What America Can Learn From the State of Democracy in Myanmar

Eric Ward

In the early hours of Monday, February 1st, the armed forces of Myanmar, known as the Tatmadaw, staged a coup to take control of the country from its democratically-elected civilian government. President Win Myint and State Counsellor (Prime Minister) Aung San Suu Kyi, among other members of the ruling National League for Democracy (NLD) party were arrested in military raids and are being held in undisclosed locations. Military blockades and patrols deployed to several cities. TV and radio stations were shut down, and the country’s internet services were disrupted. As the oppressive military regime returns to power, the decades of hope, strife, and progress for Myanmar’s democracy have been erased.

The journey to democracy in Myanmar was not an easy one. Following its independence from the British Empire in 1948, the citizens of the former Burma colony hoped to transition to a democractic civilian government. This hope lasted until the 1962 coup, when the Tatmadaw took control of the country. The Military Junta (otherwise known as the military government) ruled Myanmar while suppressing democratic activists until 2011, when the pro-democracy movement successfully pushed the Tatmadaw to transition the country to civilian rule. However, after just 10 years of freedom from military rule, Myanmar has fallen back into the grip of tyranny.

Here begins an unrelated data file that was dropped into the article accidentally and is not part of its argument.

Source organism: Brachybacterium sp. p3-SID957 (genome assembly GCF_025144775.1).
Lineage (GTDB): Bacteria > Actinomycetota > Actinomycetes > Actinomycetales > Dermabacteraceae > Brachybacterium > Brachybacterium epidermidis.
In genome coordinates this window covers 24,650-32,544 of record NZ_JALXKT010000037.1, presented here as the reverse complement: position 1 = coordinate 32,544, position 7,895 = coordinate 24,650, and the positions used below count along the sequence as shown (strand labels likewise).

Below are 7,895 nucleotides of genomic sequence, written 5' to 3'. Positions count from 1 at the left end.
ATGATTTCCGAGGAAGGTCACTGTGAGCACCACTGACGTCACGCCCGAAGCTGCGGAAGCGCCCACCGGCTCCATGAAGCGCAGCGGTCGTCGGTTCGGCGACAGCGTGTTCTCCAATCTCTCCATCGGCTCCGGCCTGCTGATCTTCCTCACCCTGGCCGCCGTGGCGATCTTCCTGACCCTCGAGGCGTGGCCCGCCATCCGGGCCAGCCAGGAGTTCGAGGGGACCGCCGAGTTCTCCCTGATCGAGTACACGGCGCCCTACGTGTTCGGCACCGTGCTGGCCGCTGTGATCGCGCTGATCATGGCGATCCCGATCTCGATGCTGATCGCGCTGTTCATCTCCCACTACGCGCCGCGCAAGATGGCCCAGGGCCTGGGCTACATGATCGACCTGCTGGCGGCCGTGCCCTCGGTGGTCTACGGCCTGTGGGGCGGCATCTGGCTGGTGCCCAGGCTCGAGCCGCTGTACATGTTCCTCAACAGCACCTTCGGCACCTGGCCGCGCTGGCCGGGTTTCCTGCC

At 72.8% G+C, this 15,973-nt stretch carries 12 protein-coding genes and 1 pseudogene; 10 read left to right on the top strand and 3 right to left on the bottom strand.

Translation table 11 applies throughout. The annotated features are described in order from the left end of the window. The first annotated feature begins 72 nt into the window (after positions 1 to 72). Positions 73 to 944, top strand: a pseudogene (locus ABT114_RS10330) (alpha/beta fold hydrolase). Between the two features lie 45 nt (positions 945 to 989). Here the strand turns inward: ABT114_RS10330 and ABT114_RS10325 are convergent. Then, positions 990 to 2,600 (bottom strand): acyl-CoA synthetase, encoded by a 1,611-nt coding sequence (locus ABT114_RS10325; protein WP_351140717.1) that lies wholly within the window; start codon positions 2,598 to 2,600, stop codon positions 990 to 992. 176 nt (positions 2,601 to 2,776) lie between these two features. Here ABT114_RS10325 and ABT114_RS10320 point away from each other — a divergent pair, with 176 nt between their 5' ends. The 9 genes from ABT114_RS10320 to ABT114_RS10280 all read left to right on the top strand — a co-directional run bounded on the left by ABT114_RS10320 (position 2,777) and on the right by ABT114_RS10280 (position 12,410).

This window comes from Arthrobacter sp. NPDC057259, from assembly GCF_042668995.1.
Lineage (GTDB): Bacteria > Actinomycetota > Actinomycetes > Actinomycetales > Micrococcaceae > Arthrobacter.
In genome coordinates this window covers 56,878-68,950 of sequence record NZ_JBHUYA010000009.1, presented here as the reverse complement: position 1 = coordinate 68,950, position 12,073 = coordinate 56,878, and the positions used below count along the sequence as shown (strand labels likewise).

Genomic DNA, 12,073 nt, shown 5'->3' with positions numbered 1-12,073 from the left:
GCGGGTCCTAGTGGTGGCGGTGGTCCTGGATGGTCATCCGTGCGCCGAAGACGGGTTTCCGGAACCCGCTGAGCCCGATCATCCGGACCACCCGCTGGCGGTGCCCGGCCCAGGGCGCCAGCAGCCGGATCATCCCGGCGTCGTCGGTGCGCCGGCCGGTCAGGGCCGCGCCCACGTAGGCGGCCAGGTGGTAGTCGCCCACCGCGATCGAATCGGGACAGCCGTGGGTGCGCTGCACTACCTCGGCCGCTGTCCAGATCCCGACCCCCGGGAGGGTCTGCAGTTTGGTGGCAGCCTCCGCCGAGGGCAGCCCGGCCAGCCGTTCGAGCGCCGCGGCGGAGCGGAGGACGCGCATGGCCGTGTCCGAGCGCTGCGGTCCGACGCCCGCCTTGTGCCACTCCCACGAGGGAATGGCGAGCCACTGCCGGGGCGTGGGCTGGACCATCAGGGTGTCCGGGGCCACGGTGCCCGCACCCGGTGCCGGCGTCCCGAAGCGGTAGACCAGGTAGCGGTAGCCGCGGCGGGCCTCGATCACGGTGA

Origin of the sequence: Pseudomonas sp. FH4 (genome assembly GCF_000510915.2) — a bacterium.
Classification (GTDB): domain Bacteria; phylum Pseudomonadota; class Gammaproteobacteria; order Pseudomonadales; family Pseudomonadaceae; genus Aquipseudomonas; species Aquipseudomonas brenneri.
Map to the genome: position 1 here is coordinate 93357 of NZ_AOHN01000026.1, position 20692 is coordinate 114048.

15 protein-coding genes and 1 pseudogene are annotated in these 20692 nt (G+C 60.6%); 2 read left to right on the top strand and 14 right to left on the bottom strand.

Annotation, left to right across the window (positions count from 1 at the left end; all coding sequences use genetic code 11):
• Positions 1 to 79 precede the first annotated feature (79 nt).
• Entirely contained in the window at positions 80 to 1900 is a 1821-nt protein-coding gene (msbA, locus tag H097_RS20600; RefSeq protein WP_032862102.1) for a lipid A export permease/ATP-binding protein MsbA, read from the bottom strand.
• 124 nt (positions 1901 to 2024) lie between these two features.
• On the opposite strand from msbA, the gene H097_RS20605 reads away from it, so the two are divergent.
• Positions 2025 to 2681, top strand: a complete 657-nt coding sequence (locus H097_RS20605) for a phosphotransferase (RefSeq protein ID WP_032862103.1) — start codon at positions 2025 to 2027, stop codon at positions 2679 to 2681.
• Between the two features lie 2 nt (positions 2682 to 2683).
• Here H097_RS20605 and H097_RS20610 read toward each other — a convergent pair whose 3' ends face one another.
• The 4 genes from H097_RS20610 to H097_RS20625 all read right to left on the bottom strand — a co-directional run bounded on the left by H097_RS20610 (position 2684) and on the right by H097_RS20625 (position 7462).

Given Myanmar’s troubled history with the Tatmadaw, tensions between military and civilian authorities continued to exist even as the country returned to democratic rule. The Tatmadaw kept several cabinet positions in Myanmar’s government, and also maintained a presence in the elected legislature in the form of the Union Solidarity and Development Part (USDP). The NLD defeated the USDP, however, in a landslide victory during the November 8th, 2020 national election. Following this humiliating defeat and fearing the loss of even more power, the Tatmadaw began to allege election fraud, despite having little evidence of such. The date of the coup was no mistake, either, as the first session of parliament was set to begin, which would have certified the results of the election. 

The aftermath of the Myanmar 2020 election will not sound unfamiliar to most Americans. False allegations of election fraud and attempts to overthrow the government existed in the United States following the recent Presidential election as well. Though coups and dictatorships may seem like events that only occur in distant lands, a more comprehensive plan by insurrectionists on January 6th could have caused America to meet the same fate as Myanmar. The last several months have become one of the greatest tests of American democracy, and Myanmar’s coup should serve as a warning for what is in store should we fail.

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